plans prior to the Witt report's release, led the four-county revolt against signing the

local certifications.


"The ball is in FEMA's park," Spano said yesterday. "FEMA must, at this point, get

involved, evaluate the plan, raise the standards, address the criticism in the Witt

report. And if they won't do it or can't do it, the plant should be closed immediately."

Rockland County Executive C. Scott Vanderhoef said the local certification "has a line

which indicates that the county has a plan which is current. That clearly can't be

true, given the Witt report. If current means it is up-to-date and ready to go, then

we have problems."


Reaction to the state's decision ranged from praise for SEMO and pleas to FEMA to

decertify the emergency plans, to hope that the action would help improve the plans.

"What the state did is more powerful than the tone of the letter indicates," said

Assemblyman Richard Brodsky, D-Greenburgh, who issued a report last year

asserting that the plans would not work. "This gives us an enormous weapon, and

now FEMA is the last remaining domino in a chain. This house of cards that was the

evacuation plan has collapsed, and all that is left is for FEMA to acknowledge it."

Jim Steets, spokesman for Entergy Nuclear Northeast, which owns the plants, called

the state's decision "a milestone, a beginning of a process that improves the plan. It

doesn't concern us that the governor is not sending the reports on. We expect to get

an improved emergency response plan and expect to operate the plants for a long

time to come."


U.S. Rep. Nita Lowey, D-Harrison, also praised the state's decision.


"FEMA must decertify the plans," she said. "The agency simply must not bury its

head in the sand by ignoring the Witt report and the concerns of New York residents

and public officials."


Staff writer Glenn Blain contributed to this report.


Reach Roger Witherspoon at rwithers@thejournalnews.com or 914-696-8566.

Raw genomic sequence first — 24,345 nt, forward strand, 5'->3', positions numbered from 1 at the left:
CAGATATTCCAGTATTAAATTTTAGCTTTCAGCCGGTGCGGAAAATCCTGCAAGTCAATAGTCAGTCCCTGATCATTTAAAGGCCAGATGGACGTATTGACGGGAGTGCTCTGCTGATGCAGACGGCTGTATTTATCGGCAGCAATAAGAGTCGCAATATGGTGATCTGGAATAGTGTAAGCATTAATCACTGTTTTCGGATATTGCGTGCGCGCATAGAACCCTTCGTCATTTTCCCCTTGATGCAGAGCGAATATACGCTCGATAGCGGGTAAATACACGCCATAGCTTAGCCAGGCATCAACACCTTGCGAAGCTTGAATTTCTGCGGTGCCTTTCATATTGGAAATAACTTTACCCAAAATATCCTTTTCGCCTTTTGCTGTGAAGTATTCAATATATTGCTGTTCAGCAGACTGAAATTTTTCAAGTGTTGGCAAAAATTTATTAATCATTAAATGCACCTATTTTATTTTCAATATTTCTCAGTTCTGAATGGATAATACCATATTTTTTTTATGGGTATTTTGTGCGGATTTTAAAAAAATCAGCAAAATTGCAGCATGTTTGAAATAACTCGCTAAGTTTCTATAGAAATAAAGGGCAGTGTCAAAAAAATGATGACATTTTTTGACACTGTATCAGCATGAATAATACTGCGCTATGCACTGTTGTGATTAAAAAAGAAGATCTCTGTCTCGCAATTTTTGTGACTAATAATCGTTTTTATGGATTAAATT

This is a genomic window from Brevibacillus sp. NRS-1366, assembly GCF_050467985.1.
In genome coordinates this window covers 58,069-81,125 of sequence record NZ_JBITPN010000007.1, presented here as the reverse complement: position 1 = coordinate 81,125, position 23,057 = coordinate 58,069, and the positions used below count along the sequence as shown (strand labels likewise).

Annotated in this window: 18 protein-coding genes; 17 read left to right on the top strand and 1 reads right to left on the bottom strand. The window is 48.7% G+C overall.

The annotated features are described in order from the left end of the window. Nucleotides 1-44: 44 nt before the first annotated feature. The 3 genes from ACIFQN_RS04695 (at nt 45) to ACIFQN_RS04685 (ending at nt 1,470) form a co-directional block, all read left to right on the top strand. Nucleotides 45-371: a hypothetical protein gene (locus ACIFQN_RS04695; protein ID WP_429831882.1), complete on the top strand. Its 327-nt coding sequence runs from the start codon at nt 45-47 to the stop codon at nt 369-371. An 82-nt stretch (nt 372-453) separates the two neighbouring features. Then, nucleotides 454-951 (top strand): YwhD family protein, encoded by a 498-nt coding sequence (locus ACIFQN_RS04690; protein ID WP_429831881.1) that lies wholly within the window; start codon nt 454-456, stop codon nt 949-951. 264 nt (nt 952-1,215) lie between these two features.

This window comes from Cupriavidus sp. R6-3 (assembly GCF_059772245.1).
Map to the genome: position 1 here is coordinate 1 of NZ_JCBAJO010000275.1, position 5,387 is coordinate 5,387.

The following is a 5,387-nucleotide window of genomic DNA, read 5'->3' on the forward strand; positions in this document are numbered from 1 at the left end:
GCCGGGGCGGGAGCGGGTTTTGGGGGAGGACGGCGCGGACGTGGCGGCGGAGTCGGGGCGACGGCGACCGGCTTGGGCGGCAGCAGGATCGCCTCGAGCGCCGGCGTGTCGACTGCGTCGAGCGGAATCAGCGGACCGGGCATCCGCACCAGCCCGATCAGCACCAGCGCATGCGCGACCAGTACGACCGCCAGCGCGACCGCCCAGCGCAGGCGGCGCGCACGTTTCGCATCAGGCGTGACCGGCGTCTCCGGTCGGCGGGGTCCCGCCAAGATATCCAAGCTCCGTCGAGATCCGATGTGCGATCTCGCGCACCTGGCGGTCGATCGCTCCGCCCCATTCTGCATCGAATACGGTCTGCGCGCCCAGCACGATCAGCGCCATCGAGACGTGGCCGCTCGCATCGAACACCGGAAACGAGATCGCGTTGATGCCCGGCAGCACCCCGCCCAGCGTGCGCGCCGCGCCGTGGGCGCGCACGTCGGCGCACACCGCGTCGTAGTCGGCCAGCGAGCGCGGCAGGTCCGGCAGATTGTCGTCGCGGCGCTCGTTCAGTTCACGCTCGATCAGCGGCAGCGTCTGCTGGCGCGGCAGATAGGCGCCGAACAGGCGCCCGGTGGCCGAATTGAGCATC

What's next


* FEMA is expected to rule on the emergency plans by the end of February.


* If FEMA rules against the plans, the state, counties and Entergy have four months

to correct deficiencies.


* If the plans are still found inadequate, the NRC will review FEMA's findings and

give Entergy another four months to make corrections.


* If Entergy does not meet that time-table, the NRC must decide if the plants can

operate without adequate plans or should be shut down.


Assemblyman seeks expanded energy plan


Assemblyman Paul Tonko, D-Schenectady, chairman of the Assembly Energy

Committee, has asked Gov. George Pataki for a detailed explanation of how the state

would replace Indian Point's 2,000 megawatts of power if the nuclear plants in

Buchanan are shut down.


Tonko said the state energy plan completed last June does not include any

contingencies to address the potential loss of Indian Point. He raised questions

regarding the effect a shutdown would have on economic development, power plant

construction, service curtailments and transmission systems, among other issues.

Tonko also asked Pataki to describe any administration plans for handling radioactive

waste and its transfer from Indian Point and other nuclear plants in New York to

Yucca Mountain in Nevada.

LOAD-DATE: February 1, 2003

Roger Witherspoon